A Freedom of Information request made by Sky News has revealed that the Ministry of Defence lost thirty computers, 210 laptops, and 80 USB sticks to various incidents of theft between October 2018 and September 2019.
In the same period, the Ministry of Defence also lost eleven rifles, 42 explosive munitions, 1,153 rounds of ammunition, as well as "body armour, a quad bike, vehicle loading ramps, vehicle batteries, a clarinet, earplugs, a camera and a mountain bike", Sky News learned.
"We take security extremely seriously and have robust procedures to deter and prevent losses and thefts, as well as precautions to ensure devices cannot be accessed by unauthorised parties.
"We have large numbers of devices right across the world, and whilst it is impossible to stop all losses, all incidents are recorded so lessons can be learnt and disciplinary action or prosecution taken when necessary," said a Ministry of Defence spokesperson.
The loss of laptops, computers, and portable storage devices from army bases to unknown thieves could expose classified information such as details of deployments, military operations, inventories, and servicemen to malicious individuals or enemy states and could pose a major threat to national security.
This is not the first time that unauthorised individuals have gained access to weapons, essential gear, or IT equipment belonging to the armed forces. Information obtained by Sky News also revealed that in 2017, sensitive military and defence data belonging to the Ministry of Defence were compromised to 37 separate cyber security incidents.
The Ministry of Defence redacted the breach reports to "conceal the outcome of the security incidents", the Sky News report claimed, adding that any public admission by the MoD could "provide potential adversaries with valuable intelligence on MoD's and our industry partners' ability to identify incidents and react to trends".
Ministry of Defence must introduce end-to-end encryption across the entire infrastructure to prevent leaks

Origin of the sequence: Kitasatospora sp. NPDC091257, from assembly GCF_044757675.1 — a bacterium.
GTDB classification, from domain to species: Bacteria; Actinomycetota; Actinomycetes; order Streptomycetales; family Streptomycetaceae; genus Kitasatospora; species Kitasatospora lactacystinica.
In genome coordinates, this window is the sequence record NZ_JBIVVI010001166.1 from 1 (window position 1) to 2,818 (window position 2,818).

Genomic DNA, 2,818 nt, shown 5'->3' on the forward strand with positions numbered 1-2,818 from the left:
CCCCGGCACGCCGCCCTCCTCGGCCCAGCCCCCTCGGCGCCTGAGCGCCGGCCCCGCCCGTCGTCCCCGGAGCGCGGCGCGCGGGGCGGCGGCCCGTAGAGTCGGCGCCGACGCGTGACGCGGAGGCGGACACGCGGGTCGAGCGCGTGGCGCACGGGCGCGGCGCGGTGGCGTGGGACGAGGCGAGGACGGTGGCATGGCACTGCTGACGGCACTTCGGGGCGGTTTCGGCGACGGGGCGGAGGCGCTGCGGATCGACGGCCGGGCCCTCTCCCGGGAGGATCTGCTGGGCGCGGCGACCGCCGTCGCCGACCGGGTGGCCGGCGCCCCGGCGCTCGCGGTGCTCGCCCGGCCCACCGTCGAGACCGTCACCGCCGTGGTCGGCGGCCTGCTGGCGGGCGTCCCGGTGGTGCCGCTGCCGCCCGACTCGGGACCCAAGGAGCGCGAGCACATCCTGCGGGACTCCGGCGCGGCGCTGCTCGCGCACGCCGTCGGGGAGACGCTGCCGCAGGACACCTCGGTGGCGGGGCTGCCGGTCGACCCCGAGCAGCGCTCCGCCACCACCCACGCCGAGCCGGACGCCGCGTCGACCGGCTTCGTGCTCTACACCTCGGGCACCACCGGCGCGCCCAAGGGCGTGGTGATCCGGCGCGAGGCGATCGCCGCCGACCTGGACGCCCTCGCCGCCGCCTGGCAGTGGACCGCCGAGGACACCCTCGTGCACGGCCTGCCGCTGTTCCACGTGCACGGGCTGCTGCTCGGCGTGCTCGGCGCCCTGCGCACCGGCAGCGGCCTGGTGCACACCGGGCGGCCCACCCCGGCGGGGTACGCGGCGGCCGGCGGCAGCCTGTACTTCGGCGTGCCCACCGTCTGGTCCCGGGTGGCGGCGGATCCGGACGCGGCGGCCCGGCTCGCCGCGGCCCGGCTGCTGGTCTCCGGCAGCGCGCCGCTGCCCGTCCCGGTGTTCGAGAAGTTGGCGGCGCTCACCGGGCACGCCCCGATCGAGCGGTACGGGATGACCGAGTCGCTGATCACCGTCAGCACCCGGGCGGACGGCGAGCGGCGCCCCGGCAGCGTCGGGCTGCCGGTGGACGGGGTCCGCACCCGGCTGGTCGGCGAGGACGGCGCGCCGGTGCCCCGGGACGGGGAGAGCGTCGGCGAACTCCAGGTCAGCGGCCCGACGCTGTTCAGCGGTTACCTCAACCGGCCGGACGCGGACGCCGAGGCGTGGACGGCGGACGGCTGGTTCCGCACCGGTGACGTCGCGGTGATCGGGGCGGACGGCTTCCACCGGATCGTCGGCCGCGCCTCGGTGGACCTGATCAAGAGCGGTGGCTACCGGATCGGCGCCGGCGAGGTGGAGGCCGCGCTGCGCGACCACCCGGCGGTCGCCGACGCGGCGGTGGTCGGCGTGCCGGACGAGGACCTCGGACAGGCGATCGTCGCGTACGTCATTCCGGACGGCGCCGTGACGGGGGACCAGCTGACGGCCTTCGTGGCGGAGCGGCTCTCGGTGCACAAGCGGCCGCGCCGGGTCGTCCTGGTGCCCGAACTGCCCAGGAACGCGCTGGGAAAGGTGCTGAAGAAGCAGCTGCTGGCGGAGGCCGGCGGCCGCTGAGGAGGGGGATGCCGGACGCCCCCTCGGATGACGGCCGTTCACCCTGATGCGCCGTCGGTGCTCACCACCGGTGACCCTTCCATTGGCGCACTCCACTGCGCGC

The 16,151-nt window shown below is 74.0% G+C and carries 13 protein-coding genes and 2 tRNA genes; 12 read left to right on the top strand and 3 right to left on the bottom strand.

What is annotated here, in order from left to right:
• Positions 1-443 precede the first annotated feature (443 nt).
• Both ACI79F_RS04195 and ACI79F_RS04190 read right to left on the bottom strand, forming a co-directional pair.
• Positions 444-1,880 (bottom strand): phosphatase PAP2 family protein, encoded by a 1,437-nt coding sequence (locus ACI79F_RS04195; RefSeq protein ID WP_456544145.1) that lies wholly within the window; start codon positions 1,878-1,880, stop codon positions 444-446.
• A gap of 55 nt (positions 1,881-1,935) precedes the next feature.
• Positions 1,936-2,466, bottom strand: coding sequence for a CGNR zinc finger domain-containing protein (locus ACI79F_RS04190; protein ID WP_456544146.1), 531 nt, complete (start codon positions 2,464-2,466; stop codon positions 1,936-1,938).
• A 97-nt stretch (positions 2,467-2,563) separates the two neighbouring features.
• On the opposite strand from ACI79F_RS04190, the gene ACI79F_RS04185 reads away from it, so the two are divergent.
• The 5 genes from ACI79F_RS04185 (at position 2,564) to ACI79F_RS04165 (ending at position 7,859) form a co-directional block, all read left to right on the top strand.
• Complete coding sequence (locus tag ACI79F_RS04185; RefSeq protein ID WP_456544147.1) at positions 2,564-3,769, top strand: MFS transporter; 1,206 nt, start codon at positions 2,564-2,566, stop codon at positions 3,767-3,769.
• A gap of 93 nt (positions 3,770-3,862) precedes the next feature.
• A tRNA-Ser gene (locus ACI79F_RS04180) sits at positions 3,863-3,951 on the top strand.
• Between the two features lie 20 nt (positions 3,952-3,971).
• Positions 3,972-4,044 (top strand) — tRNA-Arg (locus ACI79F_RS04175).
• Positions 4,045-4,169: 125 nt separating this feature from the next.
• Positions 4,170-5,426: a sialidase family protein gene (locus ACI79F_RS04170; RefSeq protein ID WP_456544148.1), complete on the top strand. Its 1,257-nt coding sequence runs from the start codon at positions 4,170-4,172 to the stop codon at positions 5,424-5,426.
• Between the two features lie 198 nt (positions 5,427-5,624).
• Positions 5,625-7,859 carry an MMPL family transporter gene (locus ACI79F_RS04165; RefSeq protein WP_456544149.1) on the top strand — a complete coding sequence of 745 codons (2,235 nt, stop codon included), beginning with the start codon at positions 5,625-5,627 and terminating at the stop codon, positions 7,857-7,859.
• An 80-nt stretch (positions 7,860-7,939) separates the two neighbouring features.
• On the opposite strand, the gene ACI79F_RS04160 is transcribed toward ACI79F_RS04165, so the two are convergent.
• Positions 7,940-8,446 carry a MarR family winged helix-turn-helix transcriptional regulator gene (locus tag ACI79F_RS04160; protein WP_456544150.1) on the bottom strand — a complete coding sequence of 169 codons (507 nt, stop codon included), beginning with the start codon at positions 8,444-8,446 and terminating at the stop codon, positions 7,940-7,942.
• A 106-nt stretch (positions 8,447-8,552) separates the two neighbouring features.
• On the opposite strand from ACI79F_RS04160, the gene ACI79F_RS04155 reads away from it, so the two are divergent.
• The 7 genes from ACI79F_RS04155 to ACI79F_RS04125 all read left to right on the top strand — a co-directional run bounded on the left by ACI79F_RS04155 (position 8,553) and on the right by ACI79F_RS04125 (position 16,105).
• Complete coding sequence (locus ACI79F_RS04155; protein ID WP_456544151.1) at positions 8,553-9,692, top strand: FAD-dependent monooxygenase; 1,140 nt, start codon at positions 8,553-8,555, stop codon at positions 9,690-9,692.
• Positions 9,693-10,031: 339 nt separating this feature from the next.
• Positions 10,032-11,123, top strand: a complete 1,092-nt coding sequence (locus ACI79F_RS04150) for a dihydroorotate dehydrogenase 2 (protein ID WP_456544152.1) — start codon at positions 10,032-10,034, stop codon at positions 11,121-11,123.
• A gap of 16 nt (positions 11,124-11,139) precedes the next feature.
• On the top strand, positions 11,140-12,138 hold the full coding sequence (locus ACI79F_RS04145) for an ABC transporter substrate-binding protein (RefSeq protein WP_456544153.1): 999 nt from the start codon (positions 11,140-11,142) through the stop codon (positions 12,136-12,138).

The report added that these cyber incidents included attacks by nation-state hackers, foreign spies gaining access to sensitive information stored in offices, cabinets, and protected computer hardware, and hackers breaching perimeter security to infiltrate classified systems, documents, and rooms. Incident titles of ten such cyber incidents were redacted by the Ministry of Defence, thereby concealing even the nature of such breaches.
"We live in a world where it is not surprising that military departments can be breached. These organisations have a wide variety of infrastructure spanning everything including endpoints, data centres and the cloud," said Luke Brown, VP EMEA at WinMagic.
"This means it is not an easy task to ensure deeply sensitive - and highly valuable - information doesn't fall into the wrong hands. What is needed is an end–to–end data protection platform that works across all infrastructures. More importantly, this must encrypt the data, and ensure it stays encrypted until needed.
"For organisations operating on the frontline of national security, protecting intellectual property must be the number one priority. Should it fall into the wrong hands there could be serious consequences. In cases like this, where it is unclear exactly who has been responsible for the data breach, an encryption platform makes all the difference. If your data gets breached – and it will – the sensitive information will be unreadable to anyone who’s not authorised to read it," he added.